MA Thesis Exhibition • Iconoclastic Fervor: Sally Hazelet Drummond's Road to Abstraction
The University of Louisville Hite Art Institute is pleased to present an exhibition of work by Master’s candidate in the Critical and Curatorial Studies program - Hillary Sullivan.
Sally Hazelet Drummond is the first female to graduate from the Hite Art Institute with a master’s degree in painting in 1952. During her study at the University of Louisville she explored Abstract Expressionism, which started in the mid 1940s and was characterized by gestural or color-field paintings. Abstract Expressionism became the first American style to become an international movement. In 1953 Drummond joined the epicenter of the movement in New York City as a member of the Tanager Gallery, one of the leading Tenth Street artists’ co-ops. In the midst of figures such as Willem De Kooning, Ad Reinhardt and Mark Rothko, Drummond refined her style into the ¬¬¬¬dotted starburst patterns that she continued to develop over the course of her life.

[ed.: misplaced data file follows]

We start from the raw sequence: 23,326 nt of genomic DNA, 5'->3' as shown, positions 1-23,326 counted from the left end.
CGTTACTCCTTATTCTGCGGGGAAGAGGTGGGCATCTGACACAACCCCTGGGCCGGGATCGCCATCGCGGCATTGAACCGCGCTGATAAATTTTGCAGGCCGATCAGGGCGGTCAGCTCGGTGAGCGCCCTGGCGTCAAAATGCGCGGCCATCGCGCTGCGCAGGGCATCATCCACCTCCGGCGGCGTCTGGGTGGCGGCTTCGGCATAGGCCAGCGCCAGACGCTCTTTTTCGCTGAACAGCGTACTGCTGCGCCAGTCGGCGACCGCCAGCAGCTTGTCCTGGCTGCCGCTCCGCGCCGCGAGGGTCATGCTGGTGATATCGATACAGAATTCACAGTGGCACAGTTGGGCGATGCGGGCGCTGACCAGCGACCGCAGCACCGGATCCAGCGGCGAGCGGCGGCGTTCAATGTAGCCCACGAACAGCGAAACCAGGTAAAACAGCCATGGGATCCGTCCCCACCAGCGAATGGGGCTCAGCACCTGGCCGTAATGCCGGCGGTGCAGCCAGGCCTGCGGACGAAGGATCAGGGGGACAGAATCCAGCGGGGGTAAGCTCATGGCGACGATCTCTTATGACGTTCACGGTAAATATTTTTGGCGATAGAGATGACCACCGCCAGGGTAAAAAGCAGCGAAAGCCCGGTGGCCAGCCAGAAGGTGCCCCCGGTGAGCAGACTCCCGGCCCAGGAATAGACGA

Drummond described the movement as a kind of iconoclastic fervor. While history has remembered Abstract Expressionism as being a definitive style characterized largely by wall sized canvases swabbed with gestural marks of the artists or huge fields of color, reassessment today allows for a much larger perspective that typifies the avant-gardism of the movement. Drummond continued the iconoclasm of the early abstract expressionists by rejecting these methods of working and created her own definitive iteration.
Drummond’s artistic career from her graduate days to the present has been a deepening exploration into her personal understanding of abstract expressionist practice. Drummond’s views on spirituality and community serve as a foil to much of the machismo and individualist psychology of the abstract expressionist artists. Additionally, Drummond’s use of easel scale, unrestrained use of color and deliberate art making process offer a reframing of the accepted tenets of Abstract Expressionism. Drummond’s art and her journey into abstraction is also deserving of her description of the movement, an iconoclastic fervor.
Thursday, November 19, 2015 at 5:00pm to 7:00pm
Schneider Hall, Gallery X
2300 S. First Street Walk , Louisville, Kentucky, 40208
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